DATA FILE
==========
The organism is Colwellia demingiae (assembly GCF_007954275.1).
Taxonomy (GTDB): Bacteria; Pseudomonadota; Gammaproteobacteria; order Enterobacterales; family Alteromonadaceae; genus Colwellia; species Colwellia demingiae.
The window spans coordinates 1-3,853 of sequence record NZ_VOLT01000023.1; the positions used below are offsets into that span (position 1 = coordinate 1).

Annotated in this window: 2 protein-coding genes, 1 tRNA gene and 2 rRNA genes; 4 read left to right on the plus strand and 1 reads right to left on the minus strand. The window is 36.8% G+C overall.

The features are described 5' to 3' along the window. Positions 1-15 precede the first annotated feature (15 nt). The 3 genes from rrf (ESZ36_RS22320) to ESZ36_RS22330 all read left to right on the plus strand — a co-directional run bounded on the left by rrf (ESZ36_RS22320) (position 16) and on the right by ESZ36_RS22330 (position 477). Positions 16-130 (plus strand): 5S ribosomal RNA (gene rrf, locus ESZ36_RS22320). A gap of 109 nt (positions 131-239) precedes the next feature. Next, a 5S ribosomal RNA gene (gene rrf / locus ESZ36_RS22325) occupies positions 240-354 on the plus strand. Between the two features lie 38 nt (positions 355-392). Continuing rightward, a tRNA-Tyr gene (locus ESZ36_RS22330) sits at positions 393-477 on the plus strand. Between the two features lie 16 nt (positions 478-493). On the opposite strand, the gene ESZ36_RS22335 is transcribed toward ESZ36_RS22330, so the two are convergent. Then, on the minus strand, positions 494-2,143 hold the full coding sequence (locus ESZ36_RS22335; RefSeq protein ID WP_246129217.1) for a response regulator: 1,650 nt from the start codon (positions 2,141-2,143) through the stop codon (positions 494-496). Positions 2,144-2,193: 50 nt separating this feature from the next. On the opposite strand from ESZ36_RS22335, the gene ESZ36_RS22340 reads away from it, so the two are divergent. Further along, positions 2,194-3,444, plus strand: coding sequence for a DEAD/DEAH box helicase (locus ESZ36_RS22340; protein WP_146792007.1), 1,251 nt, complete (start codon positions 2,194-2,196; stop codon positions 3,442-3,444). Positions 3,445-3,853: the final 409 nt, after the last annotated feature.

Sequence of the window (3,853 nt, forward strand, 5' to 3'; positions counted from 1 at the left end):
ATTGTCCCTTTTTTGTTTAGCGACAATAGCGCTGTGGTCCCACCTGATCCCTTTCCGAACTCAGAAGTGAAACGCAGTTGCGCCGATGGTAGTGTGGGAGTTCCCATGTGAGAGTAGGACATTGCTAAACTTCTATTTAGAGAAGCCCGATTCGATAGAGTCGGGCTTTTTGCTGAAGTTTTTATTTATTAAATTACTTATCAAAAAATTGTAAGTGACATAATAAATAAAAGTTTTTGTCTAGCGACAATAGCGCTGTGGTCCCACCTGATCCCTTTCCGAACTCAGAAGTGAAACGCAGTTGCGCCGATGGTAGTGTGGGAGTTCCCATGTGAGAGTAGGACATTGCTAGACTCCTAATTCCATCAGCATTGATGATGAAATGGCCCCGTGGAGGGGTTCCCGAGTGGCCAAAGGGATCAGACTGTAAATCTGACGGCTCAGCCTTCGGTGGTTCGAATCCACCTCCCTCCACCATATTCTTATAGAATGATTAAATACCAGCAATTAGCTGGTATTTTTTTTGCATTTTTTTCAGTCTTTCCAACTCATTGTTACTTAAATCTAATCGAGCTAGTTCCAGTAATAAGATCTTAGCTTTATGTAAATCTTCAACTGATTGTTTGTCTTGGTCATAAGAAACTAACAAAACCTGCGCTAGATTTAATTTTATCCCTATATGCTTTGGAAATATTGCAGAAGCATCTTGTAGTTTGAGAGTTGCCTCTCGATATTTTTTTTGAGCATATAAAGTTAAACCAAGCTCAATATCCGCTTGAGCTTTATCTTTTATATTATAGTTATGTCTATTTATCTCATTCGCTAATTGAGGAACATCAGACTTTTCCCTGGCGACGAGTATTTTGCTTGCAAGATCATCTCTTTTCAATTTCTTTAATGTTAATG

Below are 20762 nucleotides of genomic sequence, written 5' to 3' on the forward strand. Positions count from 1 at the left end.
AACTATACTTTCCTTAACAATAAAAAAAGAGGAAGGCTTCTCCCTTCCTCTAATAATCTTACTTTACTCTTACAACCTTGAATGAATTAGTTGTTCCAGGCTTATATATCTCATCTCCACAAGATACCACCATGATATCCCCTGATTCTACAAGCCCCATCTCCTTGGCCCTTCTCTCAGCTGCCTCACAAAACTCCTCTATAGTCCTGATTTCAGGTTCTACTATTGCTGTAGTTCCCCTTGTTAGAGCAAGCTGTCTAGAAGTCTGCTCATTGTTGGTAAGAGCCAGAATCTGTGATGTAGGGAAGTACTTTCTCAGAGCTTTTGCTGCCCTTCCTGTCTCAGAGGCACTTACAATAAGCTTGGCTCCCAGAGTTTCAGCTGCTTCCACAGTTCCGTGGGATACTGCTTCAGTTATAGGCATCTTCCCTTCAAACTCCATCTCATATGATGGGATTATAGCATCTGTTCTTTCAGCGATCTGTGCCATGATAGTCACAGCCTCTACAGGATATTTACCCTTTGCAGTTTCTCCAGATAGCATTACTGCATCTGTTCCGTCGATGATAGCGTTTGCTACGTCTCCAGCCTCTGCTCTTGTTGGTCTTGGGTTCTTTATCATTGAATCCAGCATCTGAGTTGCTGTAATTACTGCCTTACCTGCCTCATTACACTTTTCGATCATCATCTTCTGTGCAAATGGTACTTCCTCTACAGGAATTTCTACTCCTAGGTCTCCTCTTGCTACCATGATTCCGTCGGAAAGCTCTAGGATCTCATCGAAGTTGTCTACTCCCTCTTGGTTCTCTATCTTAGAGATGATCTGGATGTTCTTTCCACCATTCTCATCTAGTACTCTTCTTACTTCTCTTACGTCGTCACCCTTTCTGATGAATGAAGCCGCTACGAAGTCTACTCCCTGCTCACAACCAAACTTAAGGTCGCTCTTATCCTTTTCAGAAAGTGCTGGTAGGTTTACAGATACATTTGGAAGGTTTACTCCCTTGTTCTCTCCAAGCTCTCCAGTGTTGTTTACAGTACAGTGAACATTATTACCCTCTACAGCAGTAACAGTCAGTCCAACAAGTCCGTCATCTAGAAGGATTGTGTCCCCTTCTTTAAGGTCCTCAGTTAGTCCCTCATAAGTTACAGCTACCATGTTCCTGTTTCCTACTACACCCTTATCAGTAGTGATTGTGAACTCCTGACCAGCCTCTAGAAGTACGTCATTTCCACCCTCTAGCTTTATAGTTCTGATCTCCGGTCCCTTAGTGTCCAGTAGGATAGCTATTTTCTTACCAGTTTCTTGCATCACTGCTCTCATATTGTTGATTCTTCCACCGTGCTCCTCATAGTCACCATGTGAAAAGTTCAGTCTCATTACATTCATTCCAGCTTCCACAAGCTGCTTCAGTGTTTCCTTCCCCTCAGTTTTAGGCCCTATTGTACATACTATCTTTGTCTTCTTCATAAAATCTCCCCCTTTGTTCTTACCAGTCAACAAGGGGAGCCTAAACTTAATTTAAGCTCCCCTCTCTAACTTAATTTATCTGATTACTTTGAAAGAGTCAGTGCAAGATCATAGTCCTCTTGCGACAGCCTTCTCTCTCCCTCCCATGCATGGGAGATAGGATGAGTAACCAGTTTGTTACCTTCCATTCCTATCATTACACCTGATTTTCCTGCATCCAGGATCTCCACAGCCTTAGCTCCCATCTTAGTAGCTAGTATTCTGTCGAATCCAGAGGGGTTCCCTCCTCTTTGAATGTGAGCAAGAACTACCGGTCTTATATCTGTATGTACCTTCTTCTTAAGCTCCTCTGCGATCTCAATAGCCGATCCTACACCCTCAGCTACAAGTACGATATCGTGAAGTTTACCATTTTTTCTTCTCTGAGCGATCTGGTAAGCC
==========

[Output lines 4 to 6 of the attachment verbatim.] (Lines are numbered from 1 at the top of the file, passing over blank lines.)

Annotated in this window: 2 protein-coding genes, 1 tRNA gene and 2 rRNA genes; 4 read left to right on the plus strand and 1 reads right to left on the minus strand. The window is 36.8% G+C overall.

The features are described 5' to 3' along the window. Positions 1-15 precede the first annotated feature (15 nt). The 3 genes from rrf (ESZ36_RS22320) to ESZ36_RS22330 all read left to right on the plus strand — a co-directional run bounded on the left by rrf (ESZ36_RS22320) (position 16) and on the right by ESZ36_RS22330 (position 477). Positions 16-130 (plus strand): 5S ribosomal RNA (gene rrf, locus ESZ36_RS22320). A gap of 109 nt (positions 131-239) precedes the next feature. Next, a 5S ribosomal RNA gene (gene rrf / locus ESZ36_RS22325) occupies positions 240-354 on the plus strand. Between the two features lie 38 nt (positions 355-392). Continuing rightward, a tRNA-Tyr gene (locus ESZ36_RS22330) sits at positions 393-477 on the plus strand. Between the two features lie 16 nt (positions 478-493). On the opposite strand, the gene ESZ36_RS22335 is transcribed toward ESZ36_RS22330, so the two are convergent. Then, on the minus strand, positions 494-2,143 hold the full coding sequence (locus ESZ36_RS22335; RefSeq protein ID WP_246129217.1) for a response regulator: 1,650 nt from the start codon (positions 2,141-2,143) through the stop codon (positions 494-496). Positions 2,144-2,193: 50 nt separating this feature from the next. On the opposite strand from ESZ36_RS22335, the gene ESZ36_RS22340 reads away from it, so the two are divergent. Further along, positions 2,194-3,444, plus strand: coding sequence for a DEAD/DEAH box helicase (locus ESZ36_RS22340; protein WP_146792007.1), 1,251 nt, complete (start codon positions 2,194-2,196; stop codon positions 3,442-3,444). Positions 3,445-3,853: the final 409 nt, after the last annotated feature.

Sequence of the window (3,853 nt, forward strand, 5' to 3'; positions counted from 1 at the left end):